06 April, 2009

Intern Sweatshop: Ambien(t) Lets Me Sleep at Night

Ambient advertising -- ads in unusual places such as manholes, curbs, the sky, and the bottom of golf holes -- calms my conscience. It helps me forget I was once a “culture jammer” who dreamt about graffiti-ing billboards, but now angry moms think I’m brainwashing their kids. I sleep soundly knowing that people still talk about and enjoy advertising thanks to ambient ads.

Some of the best examples take McLuhan’s saying “the medium is the message” to a new level.


Here are a few for your viewing pleasure:

1) Ogilvy & Mather in Thailand



















2) Rapp in London



While others make creative, although not entirely relevant, use of existing spaces:

1) Ogilvy & Mather for The Calcutta School of Music



2) BBDO New York



3) JWT London


(Forgive the use of candy-related ads. It’s lunch time.

You can browse more great examples here.)

Although I currently enjoy ambient advertising, my culture-jamming self questions when it will become obsolete. To better understand this process, I have created the Campbell Model of Advertising Interest Levels. This is a historically proven model, created by The Almighty Me, that analyzes emotive and action-based responses to advertising.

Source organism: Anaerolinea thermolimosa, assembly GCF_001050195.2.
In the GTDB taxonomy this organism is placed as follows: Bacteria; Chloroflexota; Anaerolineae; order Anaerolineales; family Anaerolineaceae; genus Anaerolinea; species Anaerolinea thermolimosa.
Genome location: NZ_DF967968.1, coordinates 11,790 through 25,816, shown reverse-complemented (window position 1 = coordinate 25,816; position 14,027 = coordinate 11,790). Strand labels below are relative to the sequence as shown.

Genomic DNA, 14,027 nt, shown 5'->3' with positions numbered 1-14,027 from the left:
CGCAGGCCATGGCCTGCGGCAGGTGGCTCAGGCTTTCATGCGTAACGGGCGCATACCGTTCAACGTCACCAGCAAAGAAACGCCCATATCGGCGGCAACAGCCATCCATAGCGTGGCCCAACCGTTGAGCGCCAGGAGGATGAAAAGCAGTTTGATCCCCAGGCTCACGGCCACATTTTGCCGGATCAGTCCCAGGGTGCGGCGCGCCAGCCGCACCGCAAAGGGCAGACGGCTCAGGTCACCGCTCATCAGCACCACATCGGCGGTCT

(Campbell, Erica. 2009. “What I do when I write blogs.” Renegade. Maryland: Intern Sweatshop.)

Currently, ambient advertising is transitioning between the Enjoyment and Ambivalence phases. It has been around for more than 10 years, so it has effectively passed Intrigue. And it's inching toward Ambivalence thanks to the anti-advertising folks who think it “clogs the cultural environment.” Either way, it's far from the Nothingness stage in which ads become more useful as bird cage liners.

When will ambient advertising become entirely irritating? When talks about mobile marketing began, consumers viewed it as another invasion of privacy. We have yet to see the year of mobile marketing’s booming success, but opt-in, targeted ads and services such as Green Bean seem to side-step the issue of unwelcome cell phone ads. Mobile marketing attempts to mold itself to consumers’ wishes, but I don’t think the same is possible for ambient advertising. You can literally side-step a giant highlighter on a yellow curb, but that doesn’t change the fact that it’s in your way.